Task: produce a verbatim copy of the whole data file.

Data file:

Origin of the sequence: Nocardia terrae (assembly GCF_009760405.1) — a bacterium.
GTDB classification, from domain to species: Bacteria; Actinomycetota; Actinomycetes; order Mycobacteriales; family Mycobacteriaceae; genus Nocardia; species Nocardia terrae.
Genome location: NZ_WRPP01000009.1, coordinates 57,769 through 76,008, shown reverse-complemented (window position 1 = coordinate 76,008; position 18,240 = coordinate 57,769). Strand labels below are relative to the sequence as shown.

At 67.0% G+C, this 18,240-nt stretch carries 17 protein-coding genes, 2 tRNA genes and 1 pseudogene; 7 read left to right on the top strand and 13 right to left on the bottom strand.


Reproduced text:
Origin of the sequence: Nocardia terrae (assembly GCF_009760405.1) — a bacterium.
GTDB classification, from domain to species: Bacteria; Actinomycetota; Actinomycetes; order Mycobacteriales; family Mycobacteriaceae; genus Nocardia; species Nocardia terrae.
Genome location: NZ_WRPP01000009.1, coordinates 57,769 through 76,008, shown reverse-complemented (window position 1 = coordinate 76,008; position 18,240 = coordinate 57,769). Strand labels below are relative to the sequence as shown.

At 67.0% G+C, this 18,240-nt stretch carries 17 protein-coding genes, 2 tRNA genes and 1 pseudogene; 7 read left to right on the top strand and 13 right to left on the bottom strand.